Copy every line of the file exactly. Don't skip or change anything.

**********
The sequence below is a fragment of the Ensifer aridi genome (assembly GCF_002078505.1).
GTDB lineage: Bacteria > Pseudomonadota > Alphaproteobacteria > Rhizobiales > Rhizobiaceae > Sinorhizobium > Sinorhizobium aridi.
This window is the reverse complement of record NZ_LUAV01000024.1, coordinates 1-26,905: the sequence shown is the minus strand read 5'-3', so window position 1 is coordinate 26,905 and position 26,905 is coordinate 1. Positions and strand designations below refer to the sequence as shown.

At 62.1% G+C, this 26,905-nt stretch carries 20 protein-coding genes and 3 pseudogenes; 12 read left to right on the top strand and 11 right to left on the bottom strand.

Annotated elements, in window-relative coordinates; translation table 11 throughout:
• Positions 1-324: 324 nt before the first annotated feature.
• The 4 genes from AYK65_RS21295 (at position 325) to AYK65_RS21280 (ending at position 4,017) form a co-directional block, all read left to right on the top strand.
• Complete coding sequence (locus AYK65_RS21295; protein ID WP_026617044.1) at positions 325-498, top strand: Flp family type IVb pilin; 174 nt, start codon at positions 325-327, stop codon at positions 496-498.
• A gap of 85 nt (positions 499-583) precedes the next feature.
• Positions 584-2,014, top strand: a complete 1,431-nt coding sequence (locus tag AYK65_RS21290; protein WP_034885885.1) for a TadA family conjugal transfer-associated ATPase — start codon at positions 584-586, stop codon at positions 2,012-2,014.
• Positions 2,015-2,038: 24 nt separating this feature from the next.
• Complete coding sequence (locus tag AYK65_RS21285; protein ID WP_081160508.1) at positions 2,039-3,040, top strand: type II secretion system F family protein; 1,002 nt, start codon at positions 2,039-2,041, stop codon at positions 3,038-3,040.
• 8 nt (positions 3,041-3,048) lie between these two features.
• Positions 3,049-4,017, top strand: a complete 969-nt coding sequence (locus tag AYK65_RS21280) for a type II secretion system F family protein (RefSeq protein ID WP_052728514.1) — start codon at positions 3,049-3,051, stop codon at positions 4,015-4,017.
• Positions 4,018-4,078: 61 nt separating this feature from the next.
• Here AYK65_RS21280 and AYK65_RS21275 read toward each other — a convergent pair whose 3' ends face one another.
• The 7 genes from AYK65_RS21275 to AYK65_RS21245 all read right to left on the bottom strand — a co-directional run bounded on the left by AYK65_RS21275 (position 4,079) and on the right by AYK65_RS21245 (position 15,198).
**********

The sequence below is a fragment of the Ensifer aridi genome (assembly GCF_002078505.1).
GTDB lineage: Bacteria > Pseudomonadota > Alphaproteobacteria > Rhizobiales > Rhizobiaceae > Sinorhizobium > Sinorhizobium aridi.
This window is the reverse complement of record NZ_LUAV01000024.1, coordinates 1-26,905: the sequence shown is the minus strand read 5'-3', so window position 1 is coordinate 26,905 and position 26,905 is coordinate 1. Positions and strand designations below refer to the sequence as shown.

At 62.1% G+C, this 26,905-nt stretch carries 20 protein-coding genes and 3 pseudogenes; 12 read left to right on the top strand and 11 right to left on the bottom strand.

Annotated elements, in window-relative coordinates; translation table 11 throughout:
• Positions 1-324: 324 nt before the first annotated feature.
• The 4 genes from AYK65_RS21295 (at position 325) to AYK65_RS21280 (ending at position 4,017) form a co-directional block, all read left to right on the top strand.
• Complete coding sequence (locus AYK65_RS21295; protein ID WP_026617044.1) at positions 325-498, top strand: Flp family type IVb pilin; 174 nt, start codon at positions 325-327, stop codon at positions 496-498.
• A gap of 85 nt (positions 499-583) precedes the next feature.
• Positions 584-2,014, top strand: a complete 1,431-nt coding sequence (locus tag AYK65_RS21290; protein WP_034885885.1) for a TadA family conjugal transfer-associated ATPase — start codon at positions 584-586, stop codon at positions 2,012-2,014.
• Positions 2,015-2,038: 24 nt separating this feature from the next.
• Complete coding sequence (locus tag AYK65_RS21285; protein ID WP_081160508.1) at positions 2,039-3,040, top strand: type II secretion system F family protein; 1,002 nt, start codon at positions 2,039-2,041, stop codon at positions 3,038-3,040.
• 8 nt (positions 3,041-3,048) lie between these two features.
• Positions 3,049-4,017, top strand: a complete 969-nt coding sequence (locus tag AYK65_RS21280) for a type II secretion system F family protein (RefSeq protein ID WP_052728514.1) — start codon at positions 3,049-3,051, stop codon at positions 4,015-4,017.
• Positions 4,018-4,078: 61 nt separating this feature from the next.
• Here AYK65_RS21280 and AYK65_RS21275 read toward each other — a convergent pair whose 3' ends face one another.
• The 7 genes from AYK65_RS21275 to AYK65_RS21245 all read right to left on the bottom strand — a co-directional run bounded on the left by AYK65_RS21275 (position 4,079) and on the right by AYK65_RS21245 (position 15,198).